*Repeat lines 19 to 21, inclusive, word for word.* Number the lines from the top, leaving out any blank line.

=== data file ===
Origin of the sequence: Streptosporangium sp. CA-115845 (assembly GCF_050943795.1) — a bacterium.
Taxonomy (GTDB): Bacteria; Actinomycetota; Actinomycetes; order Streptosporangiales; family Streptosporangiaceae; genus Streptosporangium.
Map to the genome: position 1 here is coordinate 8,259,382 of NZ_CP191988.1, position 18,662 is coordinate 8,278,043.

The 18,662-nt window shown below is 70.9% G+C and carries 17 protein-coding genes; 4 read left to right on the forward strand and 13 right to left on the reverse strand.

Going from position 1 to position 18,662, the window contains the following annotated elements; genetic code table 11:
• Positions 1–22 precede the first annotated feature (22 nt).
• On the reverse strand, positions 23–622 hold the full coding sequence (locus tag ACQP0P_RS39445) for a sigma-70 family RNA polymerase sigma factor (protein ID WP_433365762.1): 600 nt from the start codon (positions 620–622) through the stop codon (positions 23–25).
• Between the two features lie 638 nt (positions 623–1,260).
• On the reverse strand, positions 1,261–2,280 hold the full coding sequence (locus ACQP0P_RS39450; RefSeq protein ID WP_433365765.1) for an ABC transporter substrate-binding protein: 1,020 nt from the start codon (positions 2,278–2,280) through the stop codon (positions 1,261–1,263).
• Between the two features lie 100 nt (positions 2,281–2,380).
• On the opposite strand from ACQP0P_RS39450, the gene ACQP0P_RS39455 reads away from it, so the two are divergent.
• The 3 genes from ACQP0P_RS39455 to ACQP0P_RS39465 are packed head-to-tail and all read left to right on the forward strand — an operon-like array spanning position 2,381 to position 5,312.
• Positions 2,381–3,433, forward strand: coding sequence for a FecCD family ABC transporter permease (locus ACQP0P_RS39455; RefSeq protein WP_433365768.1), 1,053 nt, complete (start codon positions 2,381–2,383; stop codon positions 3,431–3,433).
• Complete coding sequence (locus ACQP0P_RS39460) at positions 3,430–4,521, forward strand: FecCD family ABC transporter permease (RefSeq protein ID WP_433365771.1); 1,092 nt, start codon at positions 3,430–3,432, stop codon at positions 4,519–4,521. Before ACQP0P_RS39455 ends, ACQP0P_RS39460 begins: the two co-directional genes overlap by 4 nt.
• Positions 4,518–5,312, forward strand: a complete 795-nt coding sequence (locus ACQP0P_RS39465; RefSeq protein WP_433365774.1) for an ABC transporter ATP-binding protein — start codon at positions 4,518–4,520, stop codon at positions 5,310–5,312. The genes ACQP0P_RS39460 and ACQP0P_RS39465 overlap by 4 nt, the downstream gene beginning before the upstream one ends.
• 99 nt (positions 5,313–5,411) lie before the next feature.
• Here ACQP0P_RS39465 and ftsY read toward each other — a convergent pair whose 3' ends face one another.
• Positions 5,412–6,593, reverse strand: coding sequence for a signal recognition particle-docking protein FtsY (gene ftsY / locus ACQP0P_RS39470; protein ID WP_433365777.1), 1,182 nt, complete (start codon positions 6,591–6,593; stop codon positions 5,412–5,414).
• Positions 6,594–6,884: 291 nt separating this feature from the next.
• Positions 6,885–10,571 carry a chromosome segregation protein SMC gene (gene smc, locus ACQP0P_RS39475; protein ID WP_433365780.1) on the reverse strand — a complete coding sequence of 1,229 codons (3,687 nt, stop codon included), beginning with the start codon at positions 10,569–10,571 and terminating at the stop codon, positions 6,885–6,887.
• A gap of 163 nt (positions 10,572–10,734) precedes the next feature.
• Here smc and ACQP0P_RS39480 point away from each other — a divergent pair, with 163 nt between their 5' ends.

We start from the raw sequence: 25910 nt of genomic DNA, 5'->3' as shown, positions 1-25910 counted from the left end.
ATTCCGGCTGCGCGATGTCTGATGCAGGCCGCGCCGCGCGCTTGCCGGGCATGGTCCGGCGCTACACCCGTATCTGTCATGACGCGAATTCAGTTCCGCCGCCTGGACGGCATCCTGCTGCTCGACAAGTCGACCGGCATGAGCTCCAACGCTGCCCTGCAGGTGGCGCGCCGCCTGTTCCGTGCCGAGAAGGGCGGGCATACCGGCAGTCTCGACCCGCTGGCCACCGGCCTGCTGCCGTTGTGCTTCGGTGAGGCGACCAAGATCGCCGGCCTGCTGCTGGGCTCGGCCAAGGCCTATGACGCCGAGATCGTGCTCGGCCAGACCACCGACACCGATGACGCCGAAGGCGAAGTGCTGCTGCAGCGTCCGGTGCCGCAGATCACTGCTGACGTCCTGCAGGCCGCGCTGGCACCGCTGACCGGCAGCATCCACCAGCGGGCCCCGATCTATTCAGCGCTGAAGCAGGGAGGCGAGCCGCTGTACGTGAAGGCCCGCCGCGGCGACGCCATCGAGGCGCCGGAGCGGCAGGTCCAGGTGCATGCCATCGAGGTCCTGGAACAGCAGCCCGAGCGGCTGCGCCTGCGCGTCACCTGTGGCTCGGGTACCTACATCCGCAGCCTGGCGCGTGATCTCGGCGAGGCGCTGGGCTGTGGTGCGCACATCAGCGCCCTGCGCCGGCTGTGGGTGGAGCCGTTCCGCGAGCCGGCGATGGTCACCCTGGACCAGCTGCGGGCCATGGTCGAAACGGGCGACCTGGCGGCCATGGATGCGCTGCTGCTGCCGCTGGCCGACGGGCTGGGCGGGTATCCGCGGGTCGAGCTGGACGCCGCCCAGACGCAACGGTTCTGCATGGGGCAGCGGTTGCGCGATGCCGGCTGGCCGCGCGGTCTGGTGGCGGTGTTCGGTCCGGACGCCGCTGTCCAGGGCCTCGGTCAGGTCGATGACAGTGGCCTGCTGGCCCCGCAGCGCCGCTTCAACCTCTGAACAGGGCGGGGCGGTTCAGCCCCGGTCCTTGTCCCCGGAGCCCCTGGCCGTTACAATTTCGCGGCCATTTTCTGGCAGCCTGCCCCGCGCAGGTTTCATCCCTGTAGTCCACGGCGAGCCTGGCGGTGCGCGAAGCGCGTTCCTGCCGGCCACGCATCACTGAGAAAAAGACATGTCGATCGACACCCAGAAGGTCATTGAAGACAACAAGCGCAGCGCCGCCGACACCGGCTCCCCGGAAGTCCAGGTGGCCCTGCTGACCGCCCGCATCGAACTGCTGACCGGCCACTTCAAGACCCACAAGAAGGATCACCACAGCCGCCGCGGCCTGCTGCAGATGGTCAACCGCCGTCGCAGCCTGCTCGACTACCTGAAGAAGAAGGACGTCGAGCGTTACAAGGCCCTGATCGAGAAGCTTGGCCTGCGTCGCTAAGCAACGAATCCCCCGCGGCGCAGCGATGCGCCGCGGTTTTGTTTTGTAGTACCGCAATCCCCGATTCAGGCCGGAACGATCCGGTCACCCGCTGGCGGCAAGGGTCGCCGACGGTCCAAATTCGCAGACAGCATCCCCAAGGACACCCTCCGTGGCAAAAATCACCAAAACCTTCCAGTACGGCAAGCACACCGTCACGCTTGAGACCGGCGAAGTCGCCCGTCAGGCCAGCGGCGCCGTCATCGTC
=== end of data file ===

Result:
• Positions 6,594–6,884: 291 nt separating this feature from the next.
• Positions 6,885–10,571 carry a chromosome segregation protein SMC gene (gene smc, locus ACQP0P_RS39475; protein ID WP_433365780.1) on the reverse strand — a complete coding sequence of 1,229 codons (3,687 nt, stop codon included), beginning with the start codon at positions 10,569–10,571 and terminating at the stop codon, positions 6,885–6,887.
• A gap of 163 nt (positions 10,572–10,734) precedes the next feature.